It was a fitting final week of session for U.S. Sen. Pat Toomey (R–Pa.), who is heading into retirement after two terms in the upper chamber.
Toomey’s final floor speech was a warning about how Congress has abdicated its role in setting trade policy, and how doing so has allowed the executive branch to erect new barriers to the free movement of goods across American borders—a battle Toomey has been fighting, unsuccessfully, against each of the past two presidential administrations. His final significant vote was a “no” on the $1.7 trillion omnibus bill that, nevertheless, passed Congress with bipartisan support.
Toomey’s tenure, which began in 1999 when he won a congressional seat in eastern Pennsylvania and will officially end on January 3 when the new Senate session begins, serves as a useful illustration of the rise and fall of a certain kind of conservative sensibility in Washington.
Toomey was described in a 2004 New Yorker profile as “a conservative Republican of rigorous doctrinal purity: anti-abortion, anti-taxes, anti-spending (except for defense); a fiscal hawk, appalled by big deficits, a crusader for school choice, tort reform, Social Security privatization, and a smaller federal government.” He’s still that guy, but the Republican Party is no longer what it once was—and Toomey declined to run for re-election this year, rather than face an inevitable primary challenge after years of challenging former President Donald Trump’s trade policies and voting to convict Trump in his second impeachment.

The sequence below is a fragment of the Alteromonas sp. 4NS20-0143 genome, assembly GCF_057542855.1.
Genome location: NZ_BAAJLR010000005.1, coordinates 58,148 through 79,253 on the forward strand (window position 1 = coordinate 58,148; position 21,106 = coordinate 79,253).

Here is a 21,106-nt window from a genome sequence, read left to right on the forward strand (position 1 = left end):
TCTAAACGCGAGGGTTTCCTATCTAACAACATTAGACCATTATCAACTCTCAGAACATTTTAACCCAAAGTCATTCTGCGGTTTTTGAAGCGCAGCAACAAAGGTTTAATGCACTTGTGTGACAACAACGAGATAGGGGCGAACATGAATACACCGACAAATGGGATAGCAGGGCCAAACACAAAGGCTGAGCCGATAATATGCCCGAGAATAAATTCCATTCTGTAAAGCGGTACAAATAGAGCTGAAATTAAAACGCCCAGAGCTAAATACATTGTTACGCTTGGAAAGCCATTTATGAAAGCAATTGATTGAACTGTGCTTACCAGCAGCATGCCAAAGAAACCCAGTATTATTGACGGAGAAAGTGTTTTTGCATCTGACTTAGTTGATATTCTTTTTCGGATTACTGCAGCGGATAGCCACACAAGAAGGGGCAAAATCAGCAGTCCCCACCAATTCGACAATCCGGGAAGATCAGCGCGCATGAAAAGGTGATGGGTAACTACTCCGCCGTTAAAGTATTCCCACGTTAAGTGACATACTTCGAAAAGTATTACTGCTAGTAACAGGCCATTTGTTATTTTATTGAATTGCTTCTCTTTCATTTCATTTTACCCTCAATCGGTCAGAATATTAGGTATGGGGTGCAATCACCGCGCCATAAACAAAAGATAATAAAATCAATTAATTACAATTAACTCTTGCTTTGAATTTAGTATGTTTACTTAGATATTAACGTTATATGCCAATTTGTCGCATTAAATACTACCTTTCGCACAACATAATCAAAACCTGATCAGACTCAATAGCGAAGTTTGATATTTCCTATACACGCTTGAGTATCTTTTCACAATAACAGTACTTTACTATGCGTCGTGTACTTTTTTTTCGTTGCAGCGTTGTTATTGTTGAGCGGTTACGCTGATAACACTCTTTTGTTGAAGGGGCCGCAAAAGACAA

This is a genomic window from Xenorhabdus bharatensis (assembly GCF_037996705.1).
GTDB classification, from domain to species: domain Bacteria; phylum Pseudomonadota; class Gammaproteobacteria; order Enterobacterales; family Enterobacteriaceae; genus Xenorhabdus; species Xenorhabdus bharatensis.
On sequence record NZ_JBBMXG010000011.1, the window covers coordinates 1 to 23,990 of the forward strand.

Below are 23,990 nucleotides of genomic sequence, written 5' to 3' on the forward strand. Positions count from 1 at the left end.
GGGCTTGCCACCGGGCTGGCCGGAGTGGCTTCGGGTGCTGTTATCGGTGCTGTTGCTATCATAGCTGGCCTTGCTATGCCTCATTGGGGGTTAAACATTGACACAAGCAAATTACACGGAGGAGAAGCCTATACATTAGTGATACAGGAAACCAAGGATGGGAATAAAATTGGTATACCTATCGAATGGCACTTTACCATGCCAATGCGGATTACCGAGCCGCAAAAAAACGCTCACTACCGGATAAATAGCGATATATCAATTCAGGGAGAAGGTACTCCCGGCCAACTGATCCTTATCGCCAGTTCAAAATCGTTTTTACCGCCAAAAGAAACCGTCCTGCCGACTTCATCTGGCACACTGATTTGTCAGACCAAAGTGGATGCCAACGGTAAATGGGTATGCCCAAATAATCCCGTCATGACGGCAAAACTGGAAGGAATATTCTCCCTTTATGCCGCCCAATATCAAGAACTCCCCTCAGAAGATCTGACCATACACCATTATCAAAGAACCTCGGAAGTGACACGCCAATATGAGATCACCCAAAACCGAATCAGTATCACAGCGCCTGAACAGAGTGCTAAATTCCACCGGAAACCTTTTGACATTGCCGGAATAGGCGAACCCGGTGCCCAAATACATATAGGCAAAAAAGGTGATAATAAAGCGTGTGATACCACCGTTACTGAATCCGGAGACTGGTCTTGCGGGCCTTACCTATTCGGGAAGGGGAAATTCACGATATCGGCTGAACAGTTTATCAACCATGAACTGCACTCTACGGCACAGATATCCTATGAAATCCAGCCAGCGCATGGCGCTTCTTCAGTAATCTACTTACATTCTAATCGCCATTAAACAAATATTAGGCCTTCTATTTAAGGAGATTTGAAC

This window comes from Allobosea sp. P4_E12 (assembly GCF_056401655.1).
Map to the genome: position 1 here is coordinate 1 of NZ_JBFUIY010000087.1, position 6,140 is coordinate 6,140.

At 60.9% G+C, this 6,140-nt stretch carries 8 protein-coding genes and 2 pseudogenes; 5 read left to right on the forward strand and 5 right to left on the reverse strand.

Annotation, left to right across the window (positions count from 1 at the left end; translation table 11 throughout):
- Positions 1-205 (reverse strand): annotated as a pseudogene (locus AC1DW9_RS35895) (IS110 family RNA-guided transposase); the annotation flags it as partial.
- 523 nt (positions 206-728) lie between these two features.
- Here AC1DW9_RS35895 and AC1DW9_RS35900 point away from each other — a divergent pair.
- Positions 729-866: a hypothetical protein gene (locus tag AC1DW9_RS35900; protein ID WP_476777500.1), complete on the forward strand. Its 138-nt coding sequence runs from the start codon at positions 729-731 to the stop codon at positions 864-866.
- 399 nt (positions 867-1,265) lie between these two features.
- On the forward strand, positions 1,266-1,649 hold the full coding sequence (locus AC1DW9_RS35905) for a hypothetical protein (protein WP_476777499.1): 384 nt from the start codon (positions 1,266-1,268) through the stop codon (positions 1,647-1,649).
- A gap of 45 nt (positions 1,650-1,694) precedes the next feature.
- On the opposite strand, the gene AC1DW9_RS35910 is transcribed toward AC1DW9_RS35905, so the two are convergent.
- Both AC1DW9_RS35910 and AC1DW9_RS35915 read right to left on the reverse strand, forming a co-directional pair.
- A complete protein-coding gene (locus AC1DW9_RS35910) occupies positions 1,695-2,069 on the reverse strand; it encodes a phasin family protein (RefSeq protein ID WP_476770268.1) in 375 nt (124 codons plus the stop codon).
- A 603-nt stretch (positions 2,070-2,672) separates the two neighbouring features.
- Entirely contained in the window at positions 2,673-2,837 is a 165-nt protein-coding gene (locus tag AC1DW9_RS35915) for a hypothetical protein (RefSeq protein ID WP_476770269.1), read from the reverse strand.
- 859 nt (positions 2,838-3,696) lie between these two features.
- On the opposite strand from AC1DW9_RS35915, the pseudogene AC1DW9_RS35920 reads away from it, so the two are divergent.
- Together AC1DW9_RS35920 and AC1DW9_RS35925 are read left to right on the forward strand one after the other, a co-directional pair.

Toomey sat down with Reason last week for an exit interview about his tenure in Congress, the status of fusionism within the conservative movement, and the right way for the federal government to approach cryptocurrency regulation.
Reason: Senator, let’s start with what you spoke about on the Senate floor yesterday—possibly the final time that you’ll do that—in regard to the Biden administration’s plans to impose to use Section 232 of the 1962 Trade Expansion Act to tax imports based on their carbon emissions. In the past, you’ve condemned the Trump administration’s use of Section 232 to unilaterally impose tariffs. Is Biden now building on what Trump had done?
Toomey: The Biden administration has apparently studied closely at the knee of Donald Trump to learn about trade policy. It’s been a complete continuation of protectionism, and now it’s taking the abuse and the misuse of the Section 232 provision to a new extreme.
The Trump administration clearly and blatantly abused this because they invoked national security when there was no national security risk as a result of the modest levels of steel and aluminum we were importing from our allies. Now, the Biden administration—after keeping the 232 tariffs in place despite the president having campaigned against Donald Trump’s trade policies—is putting it on steroids. It’s effectively a border adjustment with respect to steel and aluminum, based on carbon emissions. This is wildly incompatible with what Section 232 actually says. It is a grotesque overreach by the Biden administration, and this is exactly what I’ve been warning my colleagues of for quite some time now.